“He made a Nation of Leagues forget the League of Nations.” So opens the 1920 silent movie, Headin’ Home staring Babe Ruth. As a lover of baseball, silent movies, the early twentieth century, and the Yankees, I was naturally drawn to this movie when I saw it scheduled on TCM. The plot is fairly hokey and has no correlation to the real Babe’s life. The fictional Babe was the most modest lad who grew up in a wholesome small town, protected little girls and their dogs, lived with mom, and didn’t drink, or chase women. He struts around town whittling a baseball bat from a log (no, I am not making that up) with a baseball mitt permanently affixed to the belt loop on his trousers. So addicted to baseball, he comically delivers a chunk of ice, a fraction of its original size because he kept stopping at the sandlots along the way to join games. This varied, of course, with the rough and tumble, trouble filled, urban youth of the real Babe who was a well known womanizer and boozing playboy. Far from modest, Ruth most flamboyantly exemplified the lifestyle of conspicuous consumption identified with the “Roaring Twenties.” Moreover, Headin’ Home depicts the Sultan of Swat who was then just changing the entire course of baseball culture and history by glamorizing the home run. In one critical scene, Babe breaks a 14-14 tie by hitting a towering homerun that crashes through a church window five blocks from the sandlot. The real Babe did not make the major leagues on the strength of his hitting. He came up as a pitcher, and was probably the best southpaw of the late teens. Another one of Ruth’s impressive credentials.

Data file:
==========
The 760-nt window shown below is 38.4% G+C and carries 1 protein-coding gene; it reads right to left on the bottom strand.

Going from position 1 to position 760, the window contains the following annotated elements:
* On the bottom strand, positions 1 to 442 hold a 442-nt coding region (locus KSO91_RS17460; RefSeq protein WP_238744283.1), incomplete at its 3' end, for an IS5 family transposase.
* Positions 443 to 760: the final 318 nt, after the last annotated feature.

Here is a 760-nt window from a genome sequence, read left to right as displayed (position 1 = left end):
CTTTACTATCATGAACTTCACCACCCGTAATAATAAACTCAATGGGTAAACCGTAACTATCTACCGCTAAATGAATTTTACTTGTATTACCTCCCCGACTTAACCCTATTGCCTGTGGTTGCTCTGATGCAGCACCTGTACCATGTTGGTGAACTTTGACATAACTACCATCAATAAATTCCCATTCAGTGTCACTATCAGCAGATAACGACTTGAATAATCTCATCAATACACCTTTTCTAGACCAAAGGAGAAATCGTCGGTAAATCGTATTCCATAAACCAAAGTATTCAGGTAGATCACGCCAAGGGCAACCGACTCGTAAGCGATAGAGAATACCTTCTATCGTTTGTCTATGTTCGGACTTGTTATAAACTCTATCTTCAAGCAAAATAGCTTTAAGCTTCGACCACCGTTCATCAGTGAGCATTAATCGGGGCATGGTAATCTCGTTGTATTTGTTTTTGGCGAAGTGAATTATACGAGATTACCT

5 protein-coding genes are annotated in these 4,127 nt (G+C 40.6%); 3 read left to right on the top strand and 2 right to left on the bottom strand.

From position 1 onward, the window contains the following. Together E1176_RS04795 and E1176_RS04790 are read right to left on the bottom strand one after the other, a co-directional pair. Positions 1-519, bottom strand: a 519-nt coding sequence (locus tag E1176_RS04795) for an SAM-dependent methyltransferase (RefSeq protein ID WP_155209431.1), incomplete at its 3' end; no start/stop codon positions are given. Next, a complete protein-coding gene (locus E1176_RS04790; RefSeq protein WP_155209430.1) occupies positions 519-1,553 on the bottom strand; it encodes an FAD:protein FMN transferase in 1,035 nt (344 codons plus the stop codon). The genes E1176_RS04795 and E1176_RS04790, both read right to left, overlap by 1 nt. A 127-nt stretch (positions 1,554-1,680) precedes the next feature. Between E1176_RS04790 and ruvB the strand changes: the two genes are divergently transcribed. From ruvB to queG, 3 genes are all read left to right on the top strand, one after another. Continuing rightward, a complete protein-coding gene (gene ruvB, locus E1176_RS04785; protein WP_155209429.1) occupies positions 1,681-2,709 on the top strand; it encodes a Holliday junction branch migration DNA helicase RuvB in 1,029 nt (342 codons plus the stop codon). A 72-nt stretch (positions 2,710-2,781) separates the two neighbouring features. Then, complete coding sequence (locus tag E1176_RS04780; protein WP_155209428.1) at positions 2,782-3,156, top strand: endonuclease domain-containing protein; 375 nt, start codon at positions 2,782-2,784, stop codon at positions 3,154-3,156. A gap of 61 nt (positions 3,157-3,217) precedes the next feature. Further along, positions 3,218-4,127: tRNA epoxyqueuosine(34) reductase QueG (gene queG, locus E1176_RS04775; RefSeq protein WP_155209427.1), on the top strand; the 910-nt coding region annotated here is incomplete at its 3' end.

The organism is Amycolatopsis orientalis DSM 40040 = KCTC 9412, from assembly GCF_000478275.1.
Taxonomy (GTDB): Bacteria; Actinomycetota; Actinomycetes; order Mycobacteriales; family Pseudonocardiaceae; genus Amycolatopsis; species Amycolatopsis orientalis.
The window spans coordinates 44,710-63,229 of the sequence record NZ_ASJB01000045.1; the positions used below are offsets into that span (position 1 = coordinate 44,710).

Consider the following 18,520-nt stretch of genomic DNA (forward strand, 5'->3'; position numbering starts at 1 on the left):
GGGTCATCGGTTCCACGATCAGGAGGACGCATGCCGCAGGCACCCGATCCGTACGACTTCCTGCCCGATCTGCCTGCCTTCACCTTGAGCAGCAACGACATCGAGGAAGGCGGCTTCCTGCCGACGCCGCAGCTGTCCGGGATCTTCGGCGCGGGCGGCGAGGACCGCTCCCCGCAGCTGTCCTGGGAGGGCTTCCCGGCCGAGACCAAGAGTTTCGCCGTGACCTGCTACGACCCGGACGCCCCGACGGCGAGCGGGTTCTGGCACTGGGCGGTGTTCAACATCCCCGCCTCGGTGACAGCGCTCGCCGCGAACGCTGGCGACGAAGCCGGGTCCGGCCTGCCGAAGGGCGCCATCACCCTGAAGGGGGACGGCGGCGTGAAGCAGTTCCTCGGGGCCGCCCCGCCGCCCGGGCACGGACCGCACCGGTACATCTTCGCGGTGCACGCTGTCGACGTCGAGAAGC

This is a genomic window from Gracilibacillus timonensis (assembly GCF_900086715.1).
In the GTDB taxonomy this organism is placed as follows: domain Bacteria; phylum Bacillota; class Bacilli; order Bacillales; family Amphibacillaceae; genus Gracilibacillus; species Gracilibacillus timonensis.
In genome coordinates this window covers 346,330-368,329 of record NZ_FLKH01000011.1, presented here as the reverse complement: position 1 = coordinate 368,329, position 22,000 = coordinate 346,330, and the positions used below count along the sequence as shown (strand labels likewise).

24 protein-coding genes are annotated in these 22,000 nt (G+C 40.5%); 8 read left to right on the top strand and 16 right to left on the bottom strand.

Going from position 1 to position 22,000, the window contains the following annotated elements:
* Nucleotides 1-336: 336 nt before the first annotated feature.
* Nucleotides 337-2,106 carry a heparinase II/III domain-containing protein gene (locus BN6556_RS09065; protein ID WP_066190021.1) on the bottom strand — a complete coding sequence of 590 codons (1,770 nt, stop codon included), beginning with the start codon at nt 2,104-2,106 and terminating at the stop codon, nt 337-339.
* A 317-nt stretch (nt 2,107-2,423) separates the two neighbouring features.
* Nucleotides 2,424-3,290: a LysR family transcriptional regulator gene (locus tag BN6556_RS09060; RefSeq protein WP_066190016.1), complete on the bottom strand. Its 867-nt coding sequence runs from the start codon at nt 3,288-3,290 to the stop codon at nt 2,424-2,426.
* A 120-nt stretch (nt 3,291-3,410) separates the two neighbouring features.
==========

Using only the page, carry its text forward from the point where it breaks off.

The movie is full of corny sayings like, “he was one goat that never let out a bleat” and contained a few political references, such as when Babe used his own “14 points” to end a marital spat between a couple. Nonetheless, I can see this movie as not only an attempt to cash in on Ruth’s suddenly skyrocketing celebrity, but also as a cinematic call for a return to the small town, traditional values Warren G. Harding dubbed “Normalcy.”